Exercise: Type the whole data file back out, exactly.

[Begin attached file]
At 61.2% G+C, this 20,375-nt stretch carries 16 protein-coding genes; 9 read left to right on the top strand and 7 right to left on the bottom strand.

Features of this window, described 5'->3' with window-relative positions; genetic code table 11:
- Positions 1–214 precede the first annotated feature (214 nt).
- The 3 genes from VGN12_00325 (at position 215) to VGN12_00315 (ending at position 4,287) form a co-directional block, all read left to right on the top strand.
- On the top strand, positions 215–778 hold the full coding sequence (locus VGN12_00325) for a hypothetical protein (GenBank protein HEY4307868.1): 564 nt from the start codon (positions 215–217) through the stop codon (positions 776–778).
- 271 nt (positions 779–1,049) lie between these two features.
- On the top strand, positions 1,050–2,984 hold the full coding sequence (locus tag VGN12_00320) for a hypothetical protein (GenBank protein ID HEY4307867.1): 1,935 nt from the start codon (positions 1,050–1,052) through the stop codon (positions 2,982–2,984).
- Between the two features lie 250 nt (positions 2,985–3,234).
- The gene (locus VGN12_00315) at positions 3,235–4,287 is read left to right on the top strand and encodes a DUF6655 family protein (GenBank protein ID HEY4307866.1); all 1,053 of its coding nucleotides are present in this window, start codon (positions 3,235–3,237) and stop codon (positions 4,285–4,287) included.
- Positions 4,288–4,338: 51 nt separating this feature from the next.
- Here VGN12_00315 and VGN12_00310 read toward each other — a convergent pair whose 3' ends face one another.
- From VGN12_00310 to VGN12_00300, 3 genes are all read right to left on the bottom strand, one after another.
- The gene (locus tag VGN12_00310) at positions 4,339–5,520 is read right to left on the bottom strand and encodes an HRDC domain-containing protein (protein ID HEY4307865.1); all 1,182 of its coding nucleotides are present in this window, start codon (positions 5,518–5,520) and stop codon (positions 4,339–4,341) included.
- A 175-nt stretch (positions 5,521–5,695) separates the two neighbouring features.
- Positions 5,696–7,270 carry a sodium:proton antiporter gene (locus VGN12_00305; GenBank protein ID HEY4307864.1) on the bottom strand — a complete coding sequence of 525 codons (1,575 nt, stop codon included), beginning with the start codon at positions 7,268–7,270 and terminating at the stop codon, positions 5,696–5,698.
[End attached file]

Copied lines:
At 61.2% G+C, this 20,375-nt stretch carries 16 protein-coding genes; 9 read left to right on the top strand and 7 right to left on the bottom strand.

Features of this window, described 5'->3' with window-relative positions; genetic code table 11:
- Positions 1–214 precede the first annotated feature (214 nt).
- The 3 genes from VGN12_00325 (at position 215) to VGN12_00315 (ending at position 4,287) form a co-directional block, all read left to right on the top strand.
- On the top strand, positions 215–778 hold the full coding sequence (locus VGN12_00325) for a hypothetical protein (GenBank protein HEY4307868.1): 564 nt from the start codon (positions 215–217) through the stop codon (positions 776–778).
- 271 nt (positions 779–1,049) lie between these two features.
- On the top strand, positions 1,050–2,984 hold the full coding sequence (locus tag VGN12_00320) for a hypothetical protein (GenBank protein ID HEY4307867.1): 1,935 nt from the start codon (positions 1,050–1,052) through the stop codon (positions 2,982–2,984).
- Between the two features lie 250 nt (positions 2,985–3,234).
- The gene (locus VGN12_00315) at positions 3,235–4,287 is read left to right on the top strand and encodes a DUF6655 family protein (GenBank protein ID HEY4307866.1); all 1,053 of its coding nucleotides are present in this window, start codon (positions 3,235–3,237) and stop codon (positions 4,285–4,287) included.
- Positions 4,288–4,338: 51 nt separating this feature from the next.
- Here VGN12_00315 and VGN12_00310 read toward each other — a convergent pair whose 3' ends face one another.
- From VGN12_00310 to VGN12_00300, 3 genes are all read right to left on the bottom strand, one after another.
- The gene (locus tag VGN12_00310) at positions 4,339–5,520 is read right to left on the bottom strand and encodes an HRDC domain-containing protein (protein ID HEY4307865.1); all 1,182 of its coding nucleotides are present in this window, start codon (positions 5,518–5,520) and stop codon (positions 4,339–4,341) included.
- A 175-nt stretch (positions 5,521–5,695) separates the two neighbouring features.
- Positions 5,696–7,270 carry a sodium:proton antiporter gene (locus VGN12_00305; GenBank protein ID HEY4307864.1) on the bottom strand — a complete coding sequence of 525 codons (1,575 nt, stop codon included), beginning with the start codon at positions 7,268–7,270 and terminating at the stop codon, positions 5,696–5,698.